Last week, a federal appeals court overturned the District of Columbia’s gun ban on the grounds that the Second Amendment protects an individual’s right to keep a functional firearm in her home.
Some were shocked by the court’s interpretation of the Second Amendment. After all, we’ve heard for years that the prefatory clause of that amendment, “A well regulated Militia, being necessary to the security of a free State,” limits the operative clause, “the right of the people to keep and bear Arms, shall not be infringed,” to instances where arms are used in connection with service in the militia.
Those who follow Second Amendment scholarship, however, were not surprised by the court’s reasoning. For years, scholars have examined the text, history, and context of the Second Amendment. Those scholars built up a large body of evidence demonstrating that the “collective right” interpretation of the Second Amendment doesn’t stand up to scrutiny.
That effort arguably began with Prof. Sanford Levinson’s 1989 Yale Law Journal article, “The Embarrassing Second Amendment,” where he wrote:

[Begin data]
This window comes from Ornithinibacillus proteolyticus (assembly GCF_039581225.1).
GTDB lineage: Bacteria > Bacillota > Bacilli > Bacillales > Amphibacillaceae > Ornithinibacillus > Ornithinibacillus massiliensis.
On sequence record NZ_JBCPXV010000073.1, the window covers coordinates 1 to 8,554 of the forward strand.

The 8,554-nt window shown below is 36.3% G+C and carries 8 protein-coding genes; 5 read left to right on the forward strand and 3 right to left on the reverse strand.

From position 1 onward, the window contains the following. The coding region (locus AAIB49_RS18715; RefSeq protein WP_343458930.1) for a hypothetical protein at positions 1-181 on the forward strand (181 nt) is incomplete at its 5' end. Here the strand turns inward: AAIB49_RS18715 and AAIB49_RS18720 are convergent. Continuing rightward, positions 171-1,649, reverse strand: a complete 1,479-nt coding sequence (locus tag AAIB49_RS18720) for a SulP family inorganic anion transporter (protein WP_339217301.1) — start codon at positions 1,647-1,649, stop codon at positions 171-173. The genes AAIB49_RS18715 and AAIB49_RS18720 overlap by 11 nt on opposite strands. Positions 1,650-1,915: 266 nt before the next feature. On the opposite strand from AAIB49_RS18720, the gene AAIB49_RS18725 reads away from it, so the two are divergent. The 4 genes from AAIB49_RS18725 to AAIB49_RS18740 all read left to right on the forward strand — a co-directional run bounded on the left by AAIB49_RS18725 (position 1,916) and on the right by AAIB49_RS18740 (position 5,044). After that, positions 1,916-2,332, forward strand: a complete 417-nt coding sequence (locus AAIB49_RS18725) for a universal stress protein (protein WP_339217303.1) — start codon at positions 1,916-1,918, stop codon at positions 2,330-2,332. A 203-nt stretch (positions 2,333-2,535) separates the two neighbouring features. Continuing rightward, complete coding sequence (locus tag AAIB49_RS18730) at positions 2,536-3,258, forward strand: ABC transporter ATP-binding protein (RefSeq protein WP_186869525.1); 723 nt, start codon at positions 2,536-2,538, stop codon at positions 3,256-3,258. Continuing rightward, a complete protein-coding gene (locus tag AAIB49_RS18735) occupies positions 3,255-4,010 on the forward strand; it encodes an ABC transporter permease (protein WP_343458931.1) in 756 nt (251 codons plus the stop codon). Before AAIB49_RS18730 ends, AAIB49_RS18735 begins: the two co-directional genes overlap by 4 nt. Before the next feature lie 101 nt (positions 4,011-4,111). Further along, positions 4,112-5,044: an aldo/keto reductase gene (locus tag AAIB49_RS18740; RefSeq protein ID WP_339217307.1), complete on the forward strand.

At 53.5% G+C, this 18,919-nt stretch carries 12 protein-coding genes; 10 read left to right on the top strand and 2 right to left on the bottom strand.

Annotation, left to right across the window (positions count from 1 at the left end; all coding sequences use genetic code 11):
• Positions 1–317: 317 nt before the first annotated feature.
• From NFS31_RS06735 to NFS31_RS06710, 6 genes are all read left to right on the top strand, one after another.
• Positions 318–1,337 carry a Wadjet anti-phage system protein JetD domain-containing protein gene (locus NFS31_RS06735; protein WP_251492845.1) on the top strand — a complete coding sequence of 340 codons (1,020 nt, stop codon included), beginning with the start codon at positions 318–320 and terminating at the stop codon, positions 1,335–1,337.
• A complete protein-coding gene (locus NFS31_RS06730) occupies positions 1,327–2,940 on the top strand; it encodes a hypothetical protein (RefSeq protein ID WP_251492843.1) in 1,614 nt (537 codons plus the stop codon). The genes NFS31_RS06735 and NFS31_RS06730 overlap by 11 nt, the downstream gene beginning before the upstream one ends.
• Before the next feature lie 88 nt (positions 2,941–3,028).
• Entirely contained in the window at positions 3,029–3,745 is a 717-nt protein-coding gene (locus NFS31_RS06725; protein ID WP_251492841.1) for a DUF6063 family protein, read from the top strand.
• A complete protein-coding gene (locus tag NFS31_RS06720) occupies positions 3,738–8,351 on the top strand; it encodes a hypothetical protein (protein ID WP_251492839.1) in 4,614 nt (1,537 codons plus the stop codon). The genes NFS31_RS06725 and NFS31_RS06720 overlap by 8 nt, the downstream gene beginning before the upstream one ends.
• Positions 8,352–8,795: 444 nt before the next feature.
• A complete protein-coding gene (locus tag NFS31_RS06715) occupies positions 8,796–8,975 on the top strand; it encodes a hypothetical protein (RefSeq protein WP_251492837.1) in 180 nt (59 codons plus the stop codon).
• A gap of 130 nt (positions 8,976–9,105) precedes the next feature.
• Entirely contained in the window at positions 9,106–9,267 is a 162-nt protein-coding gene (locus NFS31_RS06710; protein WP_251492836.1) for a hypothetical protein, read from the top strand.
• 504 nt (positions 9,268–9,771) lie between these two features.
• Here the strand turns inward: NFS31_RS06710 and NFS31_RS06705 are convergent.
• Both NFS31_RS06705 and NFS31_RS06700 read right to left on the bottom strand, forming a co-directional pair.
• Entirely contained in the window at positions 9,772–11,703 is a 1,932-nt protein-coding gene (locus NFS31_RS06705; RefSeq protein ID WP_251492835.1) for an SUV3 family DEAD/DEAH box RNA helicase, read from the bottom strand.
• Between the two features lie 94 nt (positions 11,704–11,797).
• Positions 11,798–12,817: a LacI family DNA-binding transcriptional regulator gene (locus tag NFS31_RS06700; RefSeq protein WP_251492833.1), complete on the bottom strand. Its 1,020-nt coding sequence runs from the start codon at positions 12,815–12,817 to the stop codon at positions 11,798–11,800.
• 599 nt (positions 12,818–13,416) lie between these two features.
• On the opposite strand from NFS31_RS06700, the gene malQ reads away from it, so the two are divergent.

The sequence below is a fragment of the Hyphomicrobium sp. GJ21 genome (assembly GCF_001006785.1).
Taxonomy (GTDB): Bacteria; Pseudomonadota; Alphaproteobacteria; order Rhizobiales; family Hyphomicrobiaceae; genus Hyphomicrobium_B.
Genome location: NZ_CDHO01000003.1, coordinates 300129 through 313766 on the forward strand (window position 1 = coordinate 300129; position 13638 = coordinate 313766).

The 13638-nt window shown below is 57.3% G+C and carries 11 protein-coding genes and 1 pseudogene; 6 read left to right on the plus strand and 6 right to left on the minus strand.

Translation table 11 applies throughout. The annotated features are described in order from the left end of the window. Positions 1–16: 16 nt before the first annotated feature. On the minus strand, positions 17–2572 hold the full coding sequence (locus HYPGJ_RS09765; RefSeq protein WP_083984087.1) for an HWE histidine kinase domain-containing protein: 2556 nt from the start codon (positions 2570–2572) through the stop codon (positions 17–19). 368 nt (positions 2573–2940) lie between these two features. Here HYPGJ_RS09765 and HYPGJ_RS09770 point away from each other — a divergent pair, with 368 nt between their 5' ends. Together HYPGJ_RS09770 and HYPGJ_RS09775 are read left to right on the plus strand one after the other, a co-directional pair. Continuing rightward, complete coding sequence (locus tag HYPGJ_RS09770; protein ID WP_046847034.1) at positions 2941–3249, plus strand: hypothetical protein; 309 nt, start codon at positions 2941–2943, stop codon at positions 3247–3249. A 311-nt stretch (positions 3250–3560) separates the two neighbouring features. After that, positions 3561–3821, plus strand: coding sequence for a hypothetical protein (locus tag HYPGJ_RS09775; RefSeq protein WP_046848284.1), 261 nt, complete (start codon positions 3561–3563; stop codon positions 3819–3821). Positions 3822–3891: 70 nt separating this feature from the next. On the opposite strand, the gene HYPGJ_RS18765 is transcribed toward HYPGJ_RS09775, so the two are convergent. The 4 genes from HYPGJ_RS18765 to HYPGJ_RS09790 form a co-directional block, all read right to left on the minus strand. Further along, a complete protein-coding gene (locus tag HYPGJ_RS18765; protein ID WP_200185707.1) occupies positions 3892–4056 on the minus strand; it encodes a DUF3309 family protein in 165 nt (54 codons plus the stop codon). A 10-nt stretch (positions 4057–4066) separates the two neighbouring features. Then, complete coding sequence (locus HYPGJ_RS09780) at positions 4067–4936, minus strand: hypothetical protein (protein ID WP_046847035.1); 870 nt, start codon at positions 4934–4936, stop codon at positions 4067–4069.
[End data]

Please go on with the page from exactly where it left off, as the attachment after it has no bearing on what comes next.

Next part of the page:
For too long, most members of the legal academy have treated the Second Amendment as the equivalent of an embarrassing relative, whose mention brings a quick change of subject to other, more respectable, family members. That will no longer do. It is time for the Second Amendment to enter full scale into the consciousness of the legal academy.
Elsewhere, my colleague Tim Lynch links to reviews of several works that followed. One of the more interesting contributions to this line of scholarship is an article by Prof. Robert J. Cottrol titled, “A Liberal Democrat’s Lament: Gun Control Is Racist, Sexist, and Classist.” That article begins with a forceful quotation from Democratic icon Hubert Humphrey in support of “the right of the citizen to keep and bear arms.” Cottrol concludes:
[T]he ultimate civil right is the right to defend one’s own life, that without that right all other rights are meaningless, and that without the means of self‐defense the right to self‐defense is but an empty promise.
Our serious thinkers have been absent from this debate for too long. The Second Amendment is simply too important to leave to the gun nuts.
The majority opinion in Parker v. District of Columbia is evidence that serious scholars heeded that call, a good summary of the debate over the Second Amendment, and a lesson about how honest, careful scholarship can defeat a very appealing myth.
Hats off to those scholars, the litigants, and their counsel.